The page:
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Shazam! Vs. Captain Marvel: The Bizarre Battle Over a Name

Here is where we get into the wonderful world of trademarks vs. copyrights. A copyright is a legal right given to the creator(s) of an original work that give them control over how the work may be used by others. In the previous lawsuits, the owners of the Superman copyright (in this case, determined to be Detective Comics, Inc. after it purchased the rights to the character from Jerry Siegel and Joe Shuster) had control over how the original work (Superman) could be used. The courts determined that Wonderman and Captain Marvel were, in effect, unlawful copies of that original work, so they were not allowed.

Trademarks, on the other hand, are merely what they sound like, marks used in trade. National Comics had a federal trademark on the name "Superman," which means that it is the only company that can produce a comic book (or related work) with Superman in its title. The notion is nominally to protect the consumers, so if they purchase a product with Superman in the title, they know what they are getting in their purchase. Of course, while it is meant for consumer protection, it also serves as protection for the companies involved, as it makes sure that the companies are the only ones that can use valuable marks like Superman or Batman in the market.

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One way to show the difference between trademark and copyright is to say that you invented a comic book character who is the world's best building superintendent. You call your character Superman. He has nothing to do with the character from the Superman comic books, so you have not infringed on the copyright for Superman. Your original work is suitably distinct from the Superman original work. Okay, but even thought it is not infringing on Superman's copyright, you still would not be allowed to title your comic book "Superman," since National has a trademark on that term. Again, the idea is to avoid confusing the consumers. If they see a comic book called Superman, they want to be able to pick it up and know what they're getting.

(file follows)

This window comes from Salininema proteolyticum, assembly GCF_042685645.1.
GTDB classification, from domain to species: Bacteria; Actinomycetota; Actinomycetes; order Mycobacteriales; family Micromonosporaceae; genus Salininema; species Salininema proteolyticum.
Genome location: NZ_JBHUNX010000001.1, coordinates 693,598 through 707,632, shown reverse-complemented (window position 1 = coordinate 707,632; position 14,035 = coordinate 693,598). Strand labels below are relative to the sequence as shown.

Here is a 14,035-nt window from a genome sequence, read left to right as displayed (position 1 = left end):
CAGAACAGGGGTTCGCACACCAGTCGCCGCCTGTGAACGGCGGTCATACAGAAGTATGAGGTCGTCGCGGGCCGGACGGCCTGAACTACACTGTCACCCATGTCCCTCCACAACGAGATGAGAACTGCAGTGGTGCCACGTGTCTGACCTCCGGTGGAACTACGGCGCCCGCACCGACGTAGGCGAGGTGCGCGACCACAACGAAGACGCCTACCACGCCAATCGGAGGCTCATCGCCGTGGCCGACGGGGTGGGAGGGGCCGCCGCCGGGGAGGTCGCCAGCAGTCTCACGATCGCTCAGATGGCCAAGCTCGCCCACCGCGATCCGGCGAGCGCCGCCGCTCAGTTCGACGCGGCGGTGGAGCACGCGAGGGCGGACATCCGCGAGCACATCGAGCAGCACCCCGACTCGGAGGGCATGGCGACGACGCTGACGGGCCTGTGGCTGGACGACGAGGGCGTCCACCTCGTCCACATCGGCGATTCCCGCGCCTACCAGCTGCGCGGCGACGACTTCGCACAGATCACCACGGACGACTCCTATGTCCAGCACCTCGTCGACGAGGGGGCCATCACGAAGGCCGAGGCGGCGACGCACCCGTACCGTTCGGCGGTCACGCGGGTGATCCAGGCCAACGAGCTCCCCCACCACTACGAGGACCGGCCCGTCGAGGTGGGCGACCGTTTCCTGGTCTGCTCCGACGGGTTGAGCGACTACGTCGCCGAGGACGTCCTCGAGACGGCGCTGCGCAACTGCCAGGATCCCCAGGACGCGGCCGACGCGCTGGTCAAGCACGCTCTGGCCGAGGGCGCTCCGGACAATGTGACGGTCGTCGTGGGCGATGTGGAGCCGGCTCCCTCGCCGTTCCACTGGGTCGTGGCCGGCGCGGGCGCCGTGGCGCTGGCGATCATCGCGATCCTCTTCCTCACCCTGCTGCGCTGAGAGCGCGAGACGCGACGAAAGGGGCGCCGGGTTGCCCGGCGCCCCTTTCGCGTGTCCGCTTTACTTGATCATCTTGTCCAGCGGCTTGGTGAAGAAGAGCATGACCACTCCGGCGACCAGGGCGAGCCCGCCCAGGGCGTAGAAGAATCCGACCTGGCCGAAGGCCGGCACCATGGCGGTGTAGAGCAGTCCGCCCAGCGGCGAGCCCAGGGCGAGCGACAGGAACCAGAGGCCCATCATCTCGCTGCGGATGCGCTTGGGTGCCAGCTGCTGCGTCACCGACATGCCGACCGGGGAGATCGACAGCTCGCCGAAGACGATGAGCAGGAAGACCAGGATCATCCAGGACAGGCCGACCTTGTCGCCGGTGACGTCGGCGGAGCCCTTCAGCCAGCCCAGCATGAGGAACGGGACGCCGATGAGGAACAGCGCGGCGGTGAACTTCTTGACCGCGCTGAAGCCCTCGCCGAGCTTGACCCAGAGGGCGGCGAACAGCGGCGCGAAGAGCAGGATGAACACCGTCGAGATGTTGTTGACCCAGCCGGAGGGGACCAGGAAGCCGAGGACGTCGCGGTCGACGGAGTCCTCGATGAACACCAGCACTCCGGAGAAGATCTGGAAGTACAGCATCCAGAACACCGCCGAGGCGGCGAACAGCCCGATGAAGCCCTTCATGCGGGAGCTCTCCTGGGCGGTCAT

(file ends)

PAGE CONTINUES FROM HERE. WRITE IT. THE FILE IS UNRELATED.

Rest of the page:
Copyrights last for a federally mandated length of time. Trademarks, though, only last so long as you actually use the mark in trade (but if you continue to use them, then they can last essentially forever). If you don't sell a product with the trademark in the title, you are eventually determined to have abandoned the mark and thus others can begin to use the mark instead.

Well, as we mentioned before, Fawcett ceased publication of all of their comic books in 1953, so by the mid-1960s, it would be considered to be abandoned. In the early 1960s, a longtime comic book company that had begun life as Timely Comics took on the name Marvel Comics and became a big success...

In 1964, Marvel had launched a new series, Daredevil, using the name of a similarly abandoned trademark Golden Age hero and so Marvel now had the trademark on that title...

However, before Marvel could put out a Captain Marvel comic book, it was beaten to the punch by Myron Fass and his M.F. Enterprises, who released a bizarre comic book about an android who could explode his body parts away from himself (by saying "Split") and then reconstitute himself called Captain Marvel...

The book seemed design to just try to corner as many trademarked superheroes and villains as possible...

It went under by 1967 and Marvel quickly jumped in and introduced its own Captain Marvel, securing the Captain Marvel trademark for Marvel Comics...

So everything was settled now. The only thing that could cause any confusion is if the original Captain Marvel suddenly returned to comics...

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